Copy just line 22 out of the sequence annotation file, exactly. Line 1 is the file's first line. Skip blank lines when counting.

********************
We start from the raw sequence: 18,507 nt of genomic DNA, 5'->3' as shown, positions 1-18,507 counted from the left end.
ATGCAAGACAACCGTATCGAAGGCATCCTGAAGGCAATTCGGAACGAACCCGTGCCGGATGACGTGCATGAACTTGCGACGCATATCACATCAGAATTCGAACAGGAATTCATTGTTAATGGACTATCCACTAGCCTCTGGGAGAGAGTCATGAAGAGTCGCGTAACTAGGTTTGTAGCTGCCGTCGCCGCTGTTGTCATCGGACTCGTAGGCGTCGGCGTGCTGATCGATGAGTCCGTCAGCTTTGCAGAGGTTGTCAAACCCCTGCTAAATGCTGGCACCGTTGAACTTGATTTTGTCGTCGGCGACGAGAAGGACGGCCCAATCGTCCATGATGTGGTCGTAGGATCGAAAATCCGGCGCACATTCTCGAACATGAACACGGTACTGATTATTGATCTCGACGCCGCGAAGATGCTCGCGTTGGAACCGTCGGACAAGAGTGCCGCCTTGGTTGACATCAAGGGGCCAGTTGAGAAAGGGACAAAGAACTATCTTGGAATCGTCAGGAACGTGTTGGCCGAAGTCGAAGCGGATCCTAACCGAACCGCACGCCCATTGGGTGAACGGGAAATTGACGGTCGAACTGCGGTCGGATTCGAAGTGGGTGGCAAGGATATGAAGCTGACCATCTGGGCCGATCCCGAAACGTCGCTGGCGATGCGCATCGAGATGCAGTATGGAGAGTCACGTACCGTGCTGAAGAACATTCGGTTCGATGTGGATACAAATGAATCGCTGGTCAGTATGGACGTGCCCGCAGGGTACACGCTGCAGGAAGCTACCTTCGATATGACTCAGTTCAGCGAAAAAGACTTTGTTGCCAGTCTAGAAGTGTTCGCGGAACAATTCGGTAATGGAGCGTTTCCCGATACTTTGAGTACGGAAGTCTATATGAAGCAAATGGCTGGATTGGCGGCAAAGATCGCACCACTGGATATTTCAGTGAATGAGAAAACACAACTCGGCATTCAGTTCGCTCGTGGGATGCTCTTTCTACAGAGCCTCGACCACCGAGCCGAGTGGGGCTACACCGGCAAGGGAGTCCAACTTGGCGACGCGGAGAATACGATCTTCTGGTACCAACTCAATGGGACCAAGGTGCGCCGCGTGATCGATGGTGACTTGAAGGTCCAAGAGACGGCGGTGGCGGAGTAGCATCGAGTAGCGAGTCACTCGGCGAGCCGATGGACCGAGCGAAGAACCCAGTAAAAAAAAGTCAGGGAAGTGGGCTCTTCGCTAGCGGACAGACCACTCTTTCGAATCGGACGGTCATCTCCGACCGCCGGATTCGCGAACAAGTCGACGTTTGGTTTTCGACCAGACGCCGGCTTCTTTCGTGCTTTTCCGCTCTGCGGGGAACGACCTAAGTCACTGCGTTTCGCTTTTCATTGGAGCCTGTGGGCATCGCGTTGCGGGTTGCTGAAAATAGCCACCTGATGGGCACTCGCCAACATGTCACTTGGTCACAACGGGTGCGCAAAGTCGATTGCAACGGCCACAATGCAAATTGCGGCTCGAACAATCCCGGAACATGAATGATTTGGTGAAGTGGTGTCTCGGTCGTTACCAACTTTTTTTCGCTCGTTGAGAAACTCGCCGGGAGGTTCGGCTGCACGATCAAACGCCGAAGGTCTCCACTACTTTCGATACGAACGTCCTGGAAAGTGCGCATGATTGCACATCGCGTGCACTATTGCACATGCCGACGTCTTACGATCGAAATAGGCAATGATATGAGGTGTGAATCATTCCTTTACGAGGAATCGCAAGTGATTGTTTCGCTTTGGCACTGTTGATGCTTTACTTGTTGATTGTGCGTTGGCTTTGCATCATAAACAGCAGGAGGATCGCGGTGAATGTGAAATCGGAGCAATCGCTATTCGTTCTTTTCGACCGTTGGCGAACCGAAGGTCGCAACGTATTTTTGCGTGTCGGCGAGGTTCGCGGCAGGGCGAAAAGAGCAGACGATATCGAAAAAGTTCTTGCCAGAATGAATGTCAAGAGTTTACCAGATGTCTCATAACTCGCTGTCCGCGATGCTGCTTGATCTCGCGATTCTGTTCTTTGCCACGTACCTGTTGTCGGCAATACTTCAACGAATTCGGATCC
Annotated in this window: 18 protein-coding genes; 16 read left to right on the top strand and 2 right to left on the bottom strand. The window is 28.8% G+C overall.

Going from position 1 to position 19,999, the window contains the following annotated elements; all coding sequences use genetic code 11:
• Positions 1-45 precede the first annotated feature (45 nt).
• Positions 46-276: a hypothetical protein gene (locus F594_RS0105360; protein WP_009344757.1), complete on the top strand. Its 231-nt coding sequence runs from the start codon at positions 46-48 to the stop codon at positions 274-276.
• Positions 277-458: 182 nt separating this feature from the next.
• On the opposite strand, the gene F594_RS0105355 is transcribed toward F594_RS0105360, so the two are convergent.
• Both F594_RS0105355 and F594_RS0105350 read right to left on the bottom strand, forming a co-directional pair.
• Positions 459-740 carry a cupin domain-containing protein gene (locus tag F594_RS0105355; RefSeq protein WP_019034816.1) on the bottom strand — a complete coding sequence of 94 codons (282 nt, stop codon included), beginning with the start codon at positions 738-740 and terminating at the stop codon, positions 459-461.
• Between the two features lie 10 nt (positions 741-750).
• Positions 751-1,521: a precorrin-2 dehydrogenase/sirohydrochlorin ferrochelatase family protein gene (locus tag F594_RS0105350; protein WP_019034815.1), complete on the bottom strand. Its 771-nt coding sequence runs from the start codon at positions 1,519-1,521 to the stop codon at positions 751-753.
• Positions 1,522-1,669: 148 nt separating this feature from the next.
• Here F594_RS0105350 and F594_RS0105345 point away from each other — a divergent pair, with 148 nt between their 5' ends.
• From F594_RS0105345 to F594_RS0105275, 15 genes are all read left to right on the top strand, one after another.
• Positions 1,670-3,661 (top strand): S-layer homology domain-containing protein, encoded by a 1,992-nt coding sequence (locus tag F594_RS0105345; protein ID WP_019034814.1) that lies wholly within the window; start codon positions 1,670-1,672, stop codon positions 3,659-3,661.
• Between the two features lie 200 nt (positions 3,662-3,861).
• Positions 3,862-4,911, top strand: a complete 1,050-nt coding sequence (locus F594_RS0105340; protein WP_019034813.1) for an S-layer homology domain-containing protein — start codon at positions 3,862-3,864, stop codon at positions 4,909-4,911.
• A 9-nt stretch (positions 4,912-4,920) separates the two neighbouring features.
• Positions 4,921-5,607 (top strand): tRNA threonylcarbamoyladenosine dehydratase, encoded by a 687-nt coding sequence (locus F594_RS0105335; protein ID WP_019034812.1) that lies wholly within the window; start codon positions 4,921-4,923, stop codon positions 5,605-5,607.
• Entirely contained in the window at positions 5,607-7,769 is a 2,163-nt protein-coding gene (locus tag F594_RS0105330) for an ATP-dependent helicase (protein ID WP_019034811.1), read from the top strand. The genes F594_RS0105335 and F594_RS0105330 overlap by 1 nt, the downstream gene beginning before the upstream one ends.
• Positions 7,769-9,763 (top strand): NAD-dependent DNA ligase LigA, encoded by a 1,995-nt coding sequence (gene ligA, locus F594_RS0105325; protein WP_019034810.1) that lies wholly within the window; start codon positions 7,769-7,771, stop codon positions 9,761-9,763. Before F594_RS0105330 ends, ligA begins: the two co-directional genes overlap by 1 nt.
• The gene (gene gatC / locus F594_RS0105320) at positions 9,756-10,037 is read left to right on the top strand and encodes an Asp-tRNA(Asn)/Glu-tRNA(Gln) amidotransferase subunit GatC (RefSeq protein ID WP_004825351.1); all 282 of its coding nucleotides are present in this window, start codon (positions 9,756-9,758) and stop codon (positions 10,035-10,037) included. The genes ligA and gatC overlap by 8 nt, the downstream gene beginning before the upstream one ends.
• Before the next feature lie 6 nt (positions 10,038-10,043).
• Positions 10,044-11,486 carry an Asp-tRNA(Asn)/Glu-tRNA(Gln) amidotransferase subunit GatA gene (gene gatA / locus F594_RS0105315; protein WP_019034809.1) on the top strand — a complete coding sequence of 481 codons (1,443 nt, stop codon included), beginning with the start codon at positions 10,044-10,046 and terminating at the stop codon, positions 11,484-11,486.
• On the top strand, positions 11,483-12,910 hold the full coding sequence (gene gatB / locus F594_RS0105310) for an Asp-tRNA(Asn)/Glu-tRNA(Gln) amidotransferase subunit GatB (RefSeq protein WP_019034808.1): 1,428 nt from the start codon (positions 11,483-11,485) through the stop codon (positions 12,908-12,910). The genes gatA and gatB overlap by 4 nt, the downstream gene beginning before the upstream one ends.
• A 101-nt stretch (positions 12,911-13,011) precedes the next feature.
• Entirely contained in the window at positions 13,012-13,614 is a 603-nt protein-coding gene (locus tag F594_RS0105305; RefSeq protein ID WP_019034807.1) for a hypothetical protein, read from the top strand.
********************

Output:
• Positions 7,769-9,763 (top strand): NAD-dependent DNA ligase LigA, encoded by a 1,995-nt coding sequence (gene ligA, locus F594_RS0105325; protein WP_019034810.1) that lies wholly within the window; start codon positions 7,769-7,771, stop codon positions 9,761-9,763. Before F594_RS0105330 ends, ligA begins: the two co-directional genes overlap by 1 nt.